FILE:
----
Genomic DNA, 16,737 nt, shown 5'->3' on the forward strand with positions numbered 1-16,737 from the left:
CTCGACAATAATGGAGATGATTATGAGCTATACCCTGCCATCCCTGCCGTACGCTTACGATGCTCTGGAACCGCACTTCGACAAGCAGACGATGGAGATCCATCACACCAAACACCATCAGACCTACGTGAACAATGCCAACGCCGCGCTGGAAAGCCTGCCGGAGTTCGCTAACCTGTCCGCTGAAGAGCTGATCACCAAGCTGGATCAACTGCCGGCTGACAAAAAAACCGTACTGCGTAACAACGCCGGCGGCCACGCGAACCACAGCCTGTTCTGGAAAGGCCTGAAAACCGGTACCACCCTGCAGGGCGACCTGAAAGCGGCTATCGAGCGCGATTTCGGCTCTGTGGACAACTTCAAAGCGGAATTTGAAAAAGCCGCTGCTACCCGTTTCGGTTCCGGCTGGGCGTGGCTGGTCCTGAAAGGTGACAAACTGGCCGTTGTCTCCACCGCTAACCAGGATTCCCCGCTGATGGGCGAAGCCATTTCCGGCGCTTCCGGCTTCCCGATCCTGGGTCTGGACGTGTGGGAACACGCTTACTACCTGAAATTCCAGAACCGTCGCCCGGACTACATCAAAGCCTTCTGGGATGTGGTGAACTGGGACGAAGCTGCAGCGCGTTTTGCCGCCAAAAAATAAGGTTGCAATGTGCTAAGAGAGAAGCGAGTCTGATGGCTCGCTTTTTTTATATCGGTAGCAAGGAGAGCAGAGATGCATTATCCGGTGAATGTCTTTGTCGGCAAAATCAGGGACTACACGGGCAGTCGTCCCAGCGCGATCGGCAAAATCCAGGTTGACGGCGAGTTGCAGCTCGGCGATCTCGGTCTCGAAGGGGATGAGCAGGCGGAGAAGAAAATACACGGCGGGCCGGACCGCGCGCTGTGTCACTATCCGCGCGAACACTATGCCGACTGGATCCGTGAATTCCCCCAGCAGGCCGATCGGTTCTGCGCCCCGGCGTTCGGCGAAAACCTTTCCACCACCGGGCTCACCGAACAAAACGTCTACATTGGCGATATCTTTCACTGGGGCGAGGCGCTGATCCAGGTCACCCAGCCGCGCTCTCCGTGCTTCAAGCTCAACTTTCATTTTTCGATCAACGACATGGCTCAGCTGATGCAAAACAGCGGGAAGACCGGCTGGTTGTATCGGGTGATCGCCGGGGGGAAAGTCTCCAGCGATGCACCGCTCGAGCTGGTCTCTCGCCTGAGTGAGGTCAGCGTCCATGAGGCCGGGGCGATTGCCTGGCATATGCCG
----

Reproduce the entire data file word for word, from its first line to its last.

Genomic DNA, 16,737 nt, shown 5'->3' on the forward strand with positions numbered 1-16,737 from the left:
CTCGACAATAATGGAGATGATTATGAGCTATACCCTGCCATCCCTGCCGTACGCTTACGATGCTCTGGAACCGCACTTCGACAAGCAGACGATGGAGATCCATCACACCAAACACCATCAGACCTACGTGAACAATGCCAACGCCGCGCTGGAAAGCCTGCCGGAGTTCGCTAACCTGTCCGCTGAAGAGCTGATCACCAAGCTGGATCAACTGCCGGCTGACAAAAAAACCGTACTGCGTAACAACGCCGGCGGCCACGCGAACCACAGCCTGTTCTGGAAAGGCCTGAAAACCGGTACCACCCTGCAGGGCGACCTGAAAGCGGCTATCGAGCGCGATTTCGGCTCTGTGGACAACTTCAAAGCGGAATTTGAAAAAGCCGCTGCTACCCGTTTCGGTTCCGGCTGGGCGTGGCTGGTCCTGAAAGGTGACAAACTGGCCGTTGTCTCCACCGCTAACCAGGATTCCCCGCTGATGGGCGAAGCCATTTCCGGCGCTTCCGGCTTCCCGATCCTGGGTCTGGACGTGTGGGAACACGCTTACTACCTGAAATTCCAGAACCGTCGCCCGGACTACATCAAAGCCTTCTGGGATGTGGTGAACTGGGACGAAGCTGCAGCGCGTTTTGCCGCCAAAAAATAAGGTTGCAATGTGCTAAGAGAGAAGCGAGTCTGATGGCTCGCTTTTTTTATATCGGTAGCAAGGAGAGCAGAGATGCATTATCCGGTGAATGTCTTTGTCGGCAAAATCAGGGACTACACGGGCAGTCGTCCCAGCGCGATCGGCAAAATCCAGGTTGACGGCGAGTTGCAGCTCGGCGATCTCGGTCTCGAAGGGGATGAGCAGGCGGAGAAGAAAATACACGGCGGGCCGGACCGCGCGCTGTGTCACTATCCGCGCGAACACTATGCCGACTGGATCCGTGAATTCCCCCAGCAGGCCGATCGGTTCTGCGCCCCGGCGTTCGGCGAAAACCTTTCCACCACCGGGCTCACCGAACAAAACGTCTACATTGGCGATATCTTTCACTGGGGCGAGGCGCTGATCCAGGTCACCCAGCCGCGCTCTCCGTGCTTCAAGCTCAACTTTCATTTTTCGATCAACGACATGGCTCAGCTGATGCAAAACAGCGGGAAGACCGGCTGGTTGTATCGGGTGATCGCCGGGGGGAAAGTCTCCAGCGATGCACCGCTCGAGCTGGTCTCTCGCCTGAGTGAGGTCAGCGTCCATGAGGCCGGGGCGATTGCCTGGCATATGCCG